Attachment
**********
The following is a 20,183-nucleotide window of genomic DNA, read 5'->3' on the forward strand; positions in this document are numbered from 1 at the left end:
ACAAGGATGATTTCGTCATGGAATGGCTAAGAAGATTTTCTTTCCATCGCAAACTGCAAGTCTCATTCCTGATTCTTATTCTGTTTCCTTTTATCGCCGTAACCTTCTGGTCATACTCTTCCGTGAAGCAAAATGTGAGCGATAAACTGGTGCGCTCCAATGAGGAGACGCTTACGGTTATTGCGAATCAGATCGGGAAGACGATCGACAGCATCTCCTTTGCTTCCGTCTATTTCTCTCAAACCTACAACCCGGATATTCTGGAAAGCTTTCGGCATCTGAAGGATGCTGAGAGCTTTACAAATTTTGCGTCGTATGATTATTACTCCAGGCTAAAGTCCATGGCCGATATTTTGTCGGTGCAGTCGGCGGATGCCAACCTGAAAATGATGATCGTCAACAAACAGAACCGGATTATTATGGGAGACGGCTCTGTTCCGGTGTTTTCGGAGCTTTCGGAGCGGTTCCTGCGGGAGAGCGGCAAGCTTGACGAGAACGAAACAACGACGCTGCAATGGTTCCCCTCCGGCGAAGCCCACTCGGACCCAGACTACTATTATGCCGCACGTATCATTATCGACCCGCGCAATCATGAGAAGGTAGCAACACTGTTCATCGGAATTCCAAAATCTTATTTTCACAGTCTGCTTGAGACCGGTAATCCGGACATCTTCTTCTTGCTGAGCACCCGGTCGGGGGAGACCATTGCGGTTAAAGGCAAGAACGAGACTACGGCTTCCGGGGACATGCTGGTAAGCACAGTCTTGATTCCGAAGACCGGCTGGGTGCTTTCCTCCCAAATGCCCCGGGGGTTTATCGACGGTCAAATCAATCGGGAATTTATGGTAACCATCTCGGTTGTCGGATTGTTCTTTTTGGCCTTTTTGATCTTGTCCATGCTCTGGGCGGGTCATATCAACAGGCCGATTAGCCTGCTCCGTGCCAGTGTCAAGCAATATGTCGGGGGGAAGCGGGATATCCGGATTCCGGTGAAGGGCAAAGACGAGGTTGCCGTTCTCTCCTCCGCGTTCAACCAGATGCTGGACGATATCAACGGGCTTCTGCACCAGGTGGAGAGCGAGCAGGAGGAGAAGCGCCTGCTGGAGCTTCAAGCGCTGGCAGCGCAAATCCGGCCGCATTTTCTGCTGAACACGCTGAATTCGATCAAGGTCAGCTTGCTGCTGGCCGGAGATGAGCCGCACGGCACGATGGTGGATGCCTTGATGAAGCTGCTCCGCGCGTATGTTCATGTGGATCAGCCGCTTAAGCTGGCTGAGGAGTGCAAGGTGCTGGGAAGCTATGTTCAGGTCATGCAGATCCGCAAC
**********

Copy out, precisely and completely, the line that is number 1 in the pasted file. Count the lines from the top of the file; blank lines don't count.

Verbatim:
The following is a 20,183-nucleotide window of genomic DNA, read 5'->3' on the forward strand; positions in this document are numbered from 1 at the left end: